Compassion, Justice, and the Manhattan [Project] Declaration

ecumenical-canoe-trip_david-hayward.jpg One of the things about the way I’ve been reading blogs lately is that I often get summaries after-the-fact and reactions from others on various topics and happenings, which offers me a shortcut to catching the drift of some notable posts. And sometimes in this exchange I feel perhaps I’ve missed something important. Often I let it just slip by, but then there are times when I find my feet just instinctively digging into the sand adjacent to home plate as my eye fixes itself on the ball. This time it’s internal bickering among some who insist that any bickering on these points could not be classified as internal, because It’s fun to exclude others.

Cessationist Bloggers, Or Something Quite Like It

robbymac-404.jpg There’s a growing list of blogging cessationists whose voices are bing missed these days, and a list of notables it is, too:

And hey, Mr. TSK-Jones is kinda back from his blog-fast, too. So now that I’ve debagged the cat and confessed that I’m Not a Monk, But I Play One on the Internet, I feel in a way as though I’ve stopped blogging, when I really haven’t. I’ve not been as active on these pages lately as I once was, and I wrote about my blogging malaise a while back. It hasn’t changed a lot, but perhaps I can shed some more light. And no, it’s not going to be a blogosphere departure, just a… a… pseudo-hiatus.

Missional Conspiracy

My fellow co-conspirators of the Missional Tribe have instigated a little collection on behalf of Andrew Jones, aka the Tall Skinny Kiwi. Or TSK.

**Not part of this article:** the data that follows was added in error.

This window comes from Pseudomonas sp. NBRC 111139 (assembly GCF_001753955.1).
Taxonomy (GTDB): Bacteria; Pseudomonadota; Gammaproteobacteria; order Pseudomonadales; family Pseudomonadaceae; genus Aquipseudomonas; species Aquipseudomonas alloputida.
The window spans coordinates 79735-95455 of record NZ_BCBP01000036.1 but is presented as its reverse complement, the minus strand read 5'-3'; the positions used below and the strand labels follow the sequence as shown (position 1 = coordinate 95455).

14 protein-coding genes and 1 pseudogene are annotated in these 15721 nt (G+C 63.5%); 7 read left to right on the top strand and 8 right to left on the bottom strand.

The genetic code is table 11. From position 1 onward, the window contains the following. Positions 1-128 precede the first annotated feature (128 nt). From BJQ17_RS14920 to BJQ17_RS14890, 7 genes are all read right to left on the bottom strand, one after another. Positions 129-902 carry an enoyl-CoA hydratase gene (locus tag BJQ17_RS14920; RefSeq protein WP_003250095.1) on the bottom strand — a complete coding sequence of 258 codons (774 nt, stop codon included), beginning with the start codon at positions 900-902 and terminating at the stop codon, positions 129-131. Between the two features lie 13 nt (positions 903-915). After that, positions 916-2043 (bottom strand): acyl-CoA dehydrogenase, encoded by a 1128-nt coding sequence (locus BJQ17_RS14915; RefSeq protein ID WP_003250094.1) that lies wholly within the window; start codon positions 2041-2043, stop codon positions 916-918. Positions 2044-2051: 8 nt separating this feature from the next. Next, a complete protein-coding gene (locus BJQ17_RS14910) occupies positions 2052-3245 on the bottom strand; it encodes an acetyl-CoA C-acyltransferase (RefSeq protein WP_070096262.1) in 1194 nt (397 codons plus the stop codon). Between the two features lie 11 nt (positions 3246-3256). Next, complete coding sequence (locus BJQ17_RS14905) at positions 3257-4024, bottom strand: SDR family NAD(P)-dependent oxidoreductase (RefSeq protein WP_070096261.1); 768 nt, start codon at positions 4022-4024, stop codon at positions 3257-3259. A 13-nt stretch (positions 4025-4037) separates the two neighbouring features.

JonesFamilyMobileHome.gif The Kiwi & family are going walkabout, sorta, in a big old truck named Maggie that they intend to drive pretty much around the globe. Europe first. As they go, they’ll be doing what they do along the way. (Hit the foregoing link or read how Jonny Baker tells it to get the full skinny.) In order to facilitate getting video updates from the Jones clan, the Tribe wants to get people to chip in (see the widget?) to get them some video gear for the trip. More info on the Tribe site. And do toss in a few bucks if you can, just to help keep Andrew’s blog interesting while he’s on the road. Otherwise you’ll be stuck reading me and Bill. See? It’s a good cause.

A Few Standout Items from 2008

tsk-emergent-survey.jpg Blog Moment of The Year: Andrew Jones stops using the term “emerging church”. This one generated its fair share of buzz around the blogosphere, and no small amount of controversy over the term and the question of whether or not Emergent was all but done. I don’t think the term “post-emergent” came up in the aftermath at all, but the whole thing was a noteworthy moment to be sure.

kathy-escobar.jpg New Blogger of the Year: Kathy Escobar on the carnival in her head. Despite her jonny-baker-esque broken shift key, Kathy’s voice is a great addition to this general conversation. Kathy is insightful, shares personally, and writes very well. Technically, I suppose she began blogging in 2007, but I don’t think many people noticed until 2008, when suddenly everyone was reading her blog. And you should be too.